Of the immigration defendants charged in U. S. district court in 2010, two-thirds (66 percent) had a prior felony arrest and more than half (57 percent) had a prior felony conviction. Defendants charged with illegal reentry (85 percent) were more likely to have a prior conviction than those charged with illegal entry (62 percent) and alien smuggling (43 percent).
About two-thirds (65 percent) of illegal reentry defendants had a prior felony conviction, including 25 percent with a prior drug felony conviction and 20 percent with a prior violent felony conviction. Nearly all (97 percent) immigration defendants in cases terminated in 2010 pled guilty.
Most (81 percent) defendants convicted in U. S. district court received a prison sentence. The median prison term was 15 months. At fiscal year-end 2010 (September 30), nearly 22,000 immigration offenders were in federal prison, and 5,000 were on supervised release in the community. The vast majority of immigration offenders in federal prison had been convicted of illegal entry or reentry offenses (nearly 90 percent), followed by alien smuggling (10 percent) and misuse of visas (less than 1 percent).
The report, Immigration Offenders in the Federal Justice System, 2010 (NCJ 238581), was written by BJS statistician Mark Motivans. The report, related documents and additional information about the Bureau of Justice Statistics’ statistical publications and programs can be found on the BJS website.
July 20, 2012
Second Possession of Marijuana = Aggravated Felony
From the Board of Immigration Appeals:
Matter of CUELLAR-Gomez, 25 I&N Dec. 850 (BIA 2012)
(1) A formal judgment of guilt of an alien entered by a municipal court is a "conviction" under section 101(a)(48)(A) of the Immigration and Nationality Act, 8 U.S.C. § 1101(a)(48)(A) (2006), if the proceedings in which the judgment was entered were genuine criminal proceedings. Matter of Rivera-Valencia, 24 I&N Dec. 484 (BIA 2008), and Matter of Eslamizar, 23 I&N Dec. 684 (BIA 2004), followed.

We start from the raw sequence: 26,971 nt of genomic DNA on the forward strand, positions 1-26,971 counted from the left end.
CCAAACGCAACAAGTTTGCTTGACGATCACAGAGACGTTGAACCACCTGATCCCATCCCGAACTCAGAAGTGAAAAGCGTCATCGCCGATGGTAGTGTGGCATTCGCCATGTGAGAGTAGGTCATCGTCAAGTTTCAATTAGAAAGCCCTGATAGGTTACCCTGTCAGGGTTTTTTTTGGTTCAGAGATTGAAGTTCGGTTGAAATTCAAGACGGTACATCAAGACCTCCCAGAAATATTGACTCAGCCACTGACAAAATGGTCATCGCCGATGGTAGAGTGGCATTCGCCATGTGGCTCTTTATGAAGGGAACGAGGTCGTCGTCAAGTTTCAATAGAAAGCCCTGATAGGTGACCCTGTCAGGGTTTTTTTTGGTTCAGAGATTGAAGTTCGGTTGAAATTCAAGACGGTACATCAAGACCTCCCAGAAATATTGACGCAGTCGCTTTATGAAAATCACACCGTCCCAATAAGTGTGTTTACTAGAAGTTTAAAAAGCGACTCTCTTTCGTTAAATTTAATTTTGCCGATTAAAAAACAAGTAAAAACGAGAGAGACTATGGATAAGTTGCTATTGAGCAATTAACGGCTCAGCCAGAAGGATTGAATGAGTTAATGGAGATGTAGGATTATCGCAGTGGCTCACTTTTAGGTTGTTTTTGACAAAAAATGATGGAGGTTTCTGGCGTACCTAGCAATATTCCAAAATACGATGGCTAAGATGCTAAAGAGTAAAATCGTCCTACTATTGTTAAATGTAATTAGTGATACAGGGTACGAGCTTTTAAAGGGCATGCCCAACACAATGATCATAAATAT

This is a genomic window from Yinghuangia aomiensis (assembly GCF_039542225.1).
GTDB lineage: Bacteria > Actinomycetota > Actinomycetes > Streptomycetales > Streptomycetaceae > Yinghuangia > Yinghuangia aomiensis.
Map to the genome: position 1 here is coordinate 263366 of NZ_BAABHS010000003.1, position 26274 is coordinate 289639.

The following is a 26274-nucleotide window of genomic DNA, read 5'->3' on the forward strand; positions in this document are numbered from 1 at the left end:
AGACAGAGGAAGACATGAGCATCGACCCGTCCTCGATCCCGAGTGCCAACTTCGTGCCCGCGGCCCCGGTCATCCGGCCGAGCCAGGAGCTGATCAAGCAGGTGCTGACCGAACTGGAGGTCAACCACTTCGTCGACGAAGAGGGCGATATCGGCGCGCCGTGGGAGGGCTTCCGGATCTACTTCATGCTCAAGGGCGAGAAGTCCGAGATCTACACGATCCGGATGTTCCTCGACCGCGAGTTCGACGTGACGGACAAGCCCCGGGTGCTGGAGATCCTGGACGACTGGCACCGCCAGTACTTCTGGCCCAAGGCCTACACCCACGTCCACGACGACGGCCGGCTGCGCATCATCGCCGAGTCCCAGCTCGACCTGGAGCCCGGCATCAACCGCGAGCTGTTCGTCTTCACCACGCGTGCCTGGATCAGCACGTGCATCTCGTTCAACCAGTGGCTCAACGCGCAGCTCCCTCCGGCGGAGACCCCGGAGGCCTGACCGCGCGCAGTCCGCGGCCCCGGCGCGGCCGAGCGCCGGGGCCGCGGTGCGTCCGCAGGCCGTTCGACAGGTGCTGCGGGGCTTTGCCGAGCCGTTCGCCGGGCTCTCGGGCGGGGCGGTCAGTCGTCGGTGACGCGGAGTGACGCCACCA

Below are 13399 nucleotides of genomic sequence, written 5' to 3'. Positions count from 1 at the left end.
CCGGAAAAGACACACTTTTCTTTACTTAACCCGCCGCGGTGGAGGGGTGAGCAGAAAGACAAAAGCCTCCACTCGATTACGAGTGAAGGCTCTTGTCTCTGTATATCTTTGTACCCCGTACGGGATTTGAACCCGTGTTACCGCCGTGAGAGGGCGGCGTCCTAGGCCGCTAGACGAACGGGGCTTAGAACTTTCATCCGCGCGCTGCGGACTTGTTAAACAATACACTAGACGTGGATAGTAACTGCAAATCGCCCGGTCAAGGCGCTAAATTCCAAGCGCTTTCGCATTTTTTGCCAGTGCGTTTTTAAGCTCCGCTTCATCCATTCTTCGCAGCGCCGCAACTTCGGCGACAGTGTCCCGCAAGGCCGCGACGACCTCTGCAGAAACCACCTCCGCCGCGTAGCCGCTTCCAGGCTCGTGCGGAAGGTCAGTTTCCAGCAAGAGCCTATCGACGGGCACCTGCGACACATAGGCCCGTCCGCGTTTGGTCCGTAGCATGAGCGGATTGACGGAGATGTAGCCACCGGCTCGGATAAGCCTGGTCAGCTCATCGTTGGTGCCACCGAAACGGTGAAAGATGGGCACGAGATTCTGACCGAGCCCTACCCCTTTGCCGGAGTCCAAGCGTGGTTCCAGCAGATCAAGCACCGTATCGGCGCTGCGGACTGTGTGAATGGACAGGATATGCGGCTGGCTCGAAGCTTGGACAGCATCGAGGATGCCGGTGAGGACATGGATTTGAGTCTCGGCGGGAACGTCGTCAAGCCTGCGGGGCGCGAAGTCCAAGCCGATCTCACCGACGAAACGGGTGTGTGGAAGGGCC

(2) A Wichita, Kansas, municipal ordinance which recapitulates a Kansas statute prohibiting marijuana possession is a "law or regulation of a State . . . relating to a controlled substance" under section 237(a)(2)(B)(i) of the Act, 8 U.S.C. § 1227(a)(2)(B)(i) (2006).
(3) Possession of marijuana after a prior municipal ordinance conviction for marijuana possession in violation of former sections 65-4162(a) and (b) of the Kansas Statutes Annotated is an aggravated felony under section 101(a)(43)(B) of the Act by virtue of its correspondence to the Federal felony of "recidivist possession," 21 U.S.C. § 844 (2006), provided the prior conviction was final when the second offense was committed. Lopez v. Gonzales, 549 U.S. 47 (2006), followed; Carachuri-Rosendo v. Holder, 130 S. Ct. 2577 (2010), and Matter of Carachuri-Rosendo, 24 I&N Dec. 382 (BIA 2007), 2577 (2010), distinguished. Read full decision here.